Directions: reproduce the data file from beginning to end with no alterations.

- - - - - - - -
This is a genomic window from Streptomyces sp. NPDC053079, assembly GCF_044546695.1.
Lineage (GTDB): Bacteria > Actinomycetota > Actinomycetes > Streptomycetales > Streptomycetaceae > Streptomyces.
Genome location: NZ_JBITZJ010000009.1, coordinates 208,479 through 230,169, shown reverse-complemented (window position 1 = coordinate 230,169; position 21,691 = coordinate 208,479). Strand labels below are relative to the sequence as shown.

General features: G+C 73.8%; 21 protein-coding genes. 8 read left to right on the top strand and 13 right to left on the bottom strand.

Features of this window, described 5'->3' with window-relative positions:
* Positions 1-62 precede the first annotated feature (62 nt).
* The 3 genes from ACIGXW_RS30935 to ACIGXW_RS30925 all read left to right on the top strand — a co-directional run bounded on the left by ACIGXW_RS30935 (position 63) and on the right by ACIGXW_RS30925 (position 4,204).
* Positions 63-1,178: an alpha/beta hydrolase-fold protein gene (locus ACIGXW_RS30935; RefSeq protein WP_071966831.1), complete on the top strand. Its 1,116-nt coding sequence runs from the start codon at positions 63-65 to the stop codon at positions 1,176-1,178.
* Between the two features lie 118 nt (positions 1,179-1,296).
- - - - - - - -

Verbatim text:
This is a genomic window from Streptomyces sp. NPDC053079, assembly GCF_044546695.1.
Lineage (GTDB): Bacteria > Actinomycetota > Actinomycetes > Streptomycetales > Streptomycetaceae > Streptomyces.
Genome location: NZ_JBITZJ010000009.1, coordinates 208,479 through 230,169, shown reverse-complemented (window position 1 = coordinate 230,169; position 21,691 = coordinate 208,479). Strand labels below are relative to the sequence as shown.

General features: G+C 73.8%; 21 protein-coding genes. 8 read left to right on the top strand and 13 right to left on the bottom strand.

Features of this window, described 5'->3' with window-relative positions:
* Positions 1-62 precede the first annotated feature (62 nt).
* The 3 genes from ACIGXW_RS30935 to ACIGXW_RS30925 all read left to right on the top strand — a co-directional run bounded on the left by ACIGXW_RS30935 (position 63) and on the right by ACIGXW_RS30925 (position 4,204).
* Positions 63-1,178: an alpha/beta hydrolase-fold protein gene (locus ACIGXW_RS30935; RefSeq protein WP_071966831.1), complete on the top strand. Its 1,116-nt coding sequence runs from the start codon at positions 63-65 to the stop codon at positions 1,176-1,178.
* Between the two features lie 118 nt (positions 1,179-1,296).